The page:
Drop the temperature when air frying frozen food
You’ll want to drop the recommended cooking temperature down by 10C-20C when cooking from frozen. I always find this is a great way to prevent burning, and works really well in particularly for battered frozen food, such as chicken nuggets or onion rings.
Adjust the cooking time too for frozen food
Personally I like to start with 1/2 of the recommend cooking time, shaking at least once during cooking, and then moving up to 2/3 of the quoted time if half is not long enough.
Layer the air fryer basket
I like to have just one layer of food in the air fryer basket where possible, but my air fryer does come with a rack which is handy.
Leave lots of room for air to circulate your food to get the best results.
Pre-heat your air fryer before using!
This isn’t going to be essential for all recipes but with items that are partially cooked, perhaps by parboiling or similar first, I like to have the air fryer basket heated up ready, to avoid any drop in temperature.
Weigh light items down
If you’re cooking items like air fryer apple chips, you may want to weigh these items down. I like to use a toothpick to help with this, as it makes a very small hole that is barely noticeable once the food is served.
Some air fryers are designed to move around constantly, with a paddle, but the air fryers I use tend to have something of a mini wind machine effect on light items, and so weighing them down helps to ensure even cooking and avoid any items burning on the heating element.
Shake the air fryer basket during cooking
You’ll want to shake the basket at least once, more if you’re cooking for long periods of time. With my Ninja Foodi roast potatoes I like to shake 3 times ideally. This helps to ensure an even cooking time. Other items, such as air fryer chicken wings, can just be shook once halfway through the cooking time.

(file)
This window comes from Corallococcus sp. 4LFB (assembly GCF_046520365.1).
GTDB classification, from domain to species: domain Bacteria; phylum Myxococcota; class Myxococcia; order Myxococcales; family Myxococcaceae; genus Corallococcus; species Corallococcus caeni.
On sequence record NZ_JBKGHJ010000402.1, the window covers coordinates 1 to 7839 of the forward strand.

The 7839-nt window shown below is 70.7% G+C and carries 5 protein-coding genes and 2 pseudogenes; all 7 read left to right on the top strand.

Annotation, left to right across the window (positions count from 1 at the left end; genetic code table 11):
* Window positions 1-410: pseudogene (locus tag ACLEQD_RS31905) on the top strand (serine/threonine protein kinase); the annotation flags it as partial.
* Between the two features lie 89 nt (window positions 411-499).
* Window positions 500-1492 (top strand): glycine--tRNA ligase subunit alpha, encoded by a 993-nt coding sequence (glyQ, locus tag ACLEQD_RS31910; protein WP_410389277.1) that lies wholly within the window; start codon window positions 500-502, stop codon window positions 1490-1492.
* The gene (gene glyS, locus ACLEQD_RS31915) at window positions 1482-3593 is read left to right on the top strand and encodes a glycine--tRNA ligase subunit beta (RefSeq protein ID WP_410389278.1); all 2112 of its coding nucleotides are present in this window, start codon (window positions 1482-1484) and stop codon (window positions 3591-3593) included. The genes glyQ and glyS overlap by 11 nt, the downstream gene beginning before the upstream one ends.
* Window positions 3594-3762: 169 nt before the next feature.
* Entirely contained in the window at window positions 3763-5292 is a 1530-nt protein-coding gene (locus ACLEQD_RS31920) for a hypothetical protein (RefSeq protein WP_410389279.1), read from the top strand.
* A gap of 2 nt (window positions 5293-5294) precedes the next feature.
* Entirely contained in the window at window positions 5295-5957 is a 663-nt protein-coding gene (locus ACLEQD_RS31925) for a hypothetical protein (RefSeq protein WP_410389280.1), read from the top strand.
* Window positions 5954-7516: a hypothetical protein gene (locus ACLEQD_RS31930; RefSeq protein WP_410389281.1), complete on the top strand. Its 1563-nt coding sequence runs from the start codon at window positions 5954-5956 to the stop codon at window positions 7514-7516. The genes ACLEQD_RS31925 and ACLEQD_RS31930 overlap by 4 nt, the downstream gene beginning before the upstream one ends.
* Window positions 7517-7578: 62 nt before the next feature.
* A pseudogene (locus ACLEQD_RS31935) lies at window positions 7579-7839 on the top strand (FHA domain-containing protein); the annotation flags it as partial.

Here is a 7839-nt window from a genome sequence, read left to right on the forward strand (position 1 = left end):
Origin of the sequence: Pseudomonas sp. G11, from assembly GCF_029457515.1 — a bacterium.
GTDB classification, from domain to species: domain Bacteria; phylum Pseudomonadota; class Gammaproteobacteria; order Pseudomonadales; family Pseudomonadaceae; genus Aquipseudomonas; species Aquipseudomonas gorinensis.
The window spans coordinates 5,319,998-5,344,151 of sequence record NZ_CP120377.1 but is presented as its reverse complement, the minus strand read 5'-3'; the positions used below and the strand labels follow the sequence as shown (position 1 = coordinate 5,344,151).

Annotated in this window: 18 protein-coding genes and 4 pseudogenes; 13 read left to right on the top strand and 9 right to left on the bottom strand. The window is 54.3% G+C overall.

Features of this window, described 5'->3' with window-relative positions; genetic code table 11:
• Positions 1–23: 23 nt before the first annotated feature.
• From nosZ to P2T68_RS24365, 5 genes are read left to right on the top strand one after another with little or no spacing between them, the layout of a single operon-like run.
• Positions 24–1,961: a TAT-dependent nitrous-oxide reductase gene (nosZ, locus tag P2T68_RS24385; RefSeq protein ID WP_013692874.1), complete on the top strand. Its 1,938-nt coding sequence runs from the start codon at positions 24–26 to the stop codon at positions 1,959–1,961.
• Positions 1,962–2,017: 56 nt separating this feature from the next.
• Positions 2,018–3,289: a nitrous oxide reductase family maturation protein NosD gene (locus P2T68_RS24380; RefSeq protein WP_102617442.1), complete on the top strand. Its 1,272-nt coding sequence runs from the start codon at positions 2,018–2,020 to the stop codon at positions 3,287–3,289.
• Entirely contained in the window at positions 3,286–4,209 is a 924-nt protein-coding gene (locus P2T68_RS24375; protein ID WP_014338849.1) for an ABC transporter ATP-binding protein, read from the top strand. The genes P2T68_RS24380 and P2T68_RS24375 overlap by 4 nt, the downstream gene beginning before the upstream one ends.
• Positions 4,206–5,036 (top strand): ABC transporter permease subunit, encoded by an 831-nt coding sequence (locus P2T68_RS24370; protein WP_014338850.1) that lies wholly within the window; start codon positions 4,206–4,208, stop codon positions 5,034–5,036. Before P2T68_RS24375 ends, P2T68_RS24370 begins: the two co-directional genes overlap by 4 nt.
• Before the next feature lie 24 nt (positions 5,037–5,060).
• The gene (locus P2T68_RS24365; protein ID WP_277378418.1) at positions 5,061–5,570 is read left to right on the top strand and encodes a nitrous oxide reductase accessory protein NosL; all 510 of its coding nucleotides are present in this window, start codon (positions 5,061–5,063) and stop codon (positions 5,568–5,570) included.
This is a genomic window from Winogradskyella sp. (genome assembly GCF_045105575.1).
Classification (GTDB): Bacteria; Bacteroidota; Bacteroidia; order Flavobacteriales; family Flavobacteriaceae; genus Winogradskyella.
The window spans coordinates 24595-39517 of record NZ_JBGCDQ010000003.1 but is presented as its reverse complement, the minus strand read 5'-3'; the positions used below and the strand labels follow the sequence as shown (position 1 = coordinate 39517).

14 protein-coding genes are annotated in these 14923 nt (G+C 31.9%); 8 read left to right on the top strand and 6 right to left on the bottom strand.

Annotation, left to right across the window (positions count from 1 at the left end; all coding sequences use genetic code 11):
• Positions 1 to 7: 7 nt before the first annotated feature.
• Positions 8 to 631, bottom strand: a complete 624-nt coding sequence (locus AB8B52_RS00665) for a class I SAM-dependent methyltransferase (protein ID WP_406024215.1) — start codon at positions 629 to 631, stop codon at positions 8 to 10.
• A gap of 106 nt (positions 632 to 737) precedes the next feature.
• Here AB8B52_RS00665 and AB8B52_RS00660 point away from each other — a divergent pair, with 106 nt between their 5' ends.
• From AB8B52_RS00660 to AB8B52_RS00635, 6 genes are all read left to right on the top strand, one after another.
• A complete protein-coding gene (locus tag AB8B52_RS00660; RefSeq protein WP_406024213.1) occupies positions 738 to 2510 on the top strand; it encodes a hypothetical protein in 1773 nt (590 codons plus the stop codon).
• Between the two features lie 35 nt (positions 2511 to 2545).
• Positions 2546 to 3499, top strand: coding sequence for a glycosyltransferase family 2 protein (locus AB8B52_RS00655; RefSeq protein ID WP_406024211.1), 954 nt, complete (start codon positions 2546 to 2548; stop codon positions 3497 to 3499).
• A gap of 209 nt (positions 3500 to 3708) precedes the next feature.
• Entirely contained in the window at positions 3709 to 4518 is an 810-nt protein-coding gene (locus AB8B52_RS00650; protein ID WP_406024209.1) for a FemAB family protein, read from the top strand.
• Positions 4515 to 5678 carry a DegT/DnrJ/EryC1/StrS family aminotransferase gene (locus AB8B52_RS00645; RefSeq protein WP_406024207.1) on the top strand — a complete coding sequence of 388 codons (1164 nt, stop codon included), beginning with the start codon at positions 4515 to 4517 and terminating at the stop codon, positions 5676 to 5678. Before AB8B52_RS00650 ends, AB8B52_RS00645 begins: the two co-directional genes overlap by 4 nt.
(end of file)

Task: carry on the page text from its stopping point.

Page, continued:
Top up the oil while cooking
I like to tip the items into a bowl, apply a few drips of oil and then shake carefully. If you’re being a little more efficient you may want to use the oil directly in the air fryer basket, though do exercise some caution and avoid getting oil near the heating element, or adding excessive amounts.
Use foil with fatty foods to help with clean up
If I’m cooking air fryer burgers then I’ll use a little aluminum foil at the bottom of the basket. I check for a temperature safe one, as not all can be used for cooking believe it or not, and then I make sure it is weighed down by the food I’m cooking.
This helps with cleaning up after very fatty or oily foods. It’s rare that we cook these, so it’s not often!
Using parchment paper or baking paper can help with avoiding food sticking, but it also blocks the holes of the grill tray that many Ninja air fryer baskets come with.
This can slow down the cooking process slightly but can be helpful if you want to cut down on mess and avoid food sticking.
Freeze items with batter or breadcrumbs for best results
If I’m wanting to make something like air fryer chicken strips, or air fryer breaded chicken breasts, then I’ll buy fresh meat, make my own batter or breadcrumbs, coat, and then freeze flat on a cookie sheet or sheet pan.
Then I cook from frozen in the air fryer as I find that this helps the batter or breadcrumbs stick for longer and avoids it all just dripping through the grill of the air fryer basket.
If you’re wanting to make something with batter, and cook it from fresh, then you’ll want to make a VERY thick batter. Personally I prefer to use homemade seasonings, such as peri peri seasoning, cajun seasoning or fajita seasoning, to coat meats with. These dry rubs work VERY well in the air fryer and add to the succulence you get with chicken and other meats.
Love your leftovers!
I’m a big fan of doing what I can to cut food waste anyway, but the air fryer is GREAT for leftovers. Especially things like chip shop chips!
Give them a little spritz of water and then air fry for 3-5 minutes until hot through and they’ll be just about as good as they were first time around!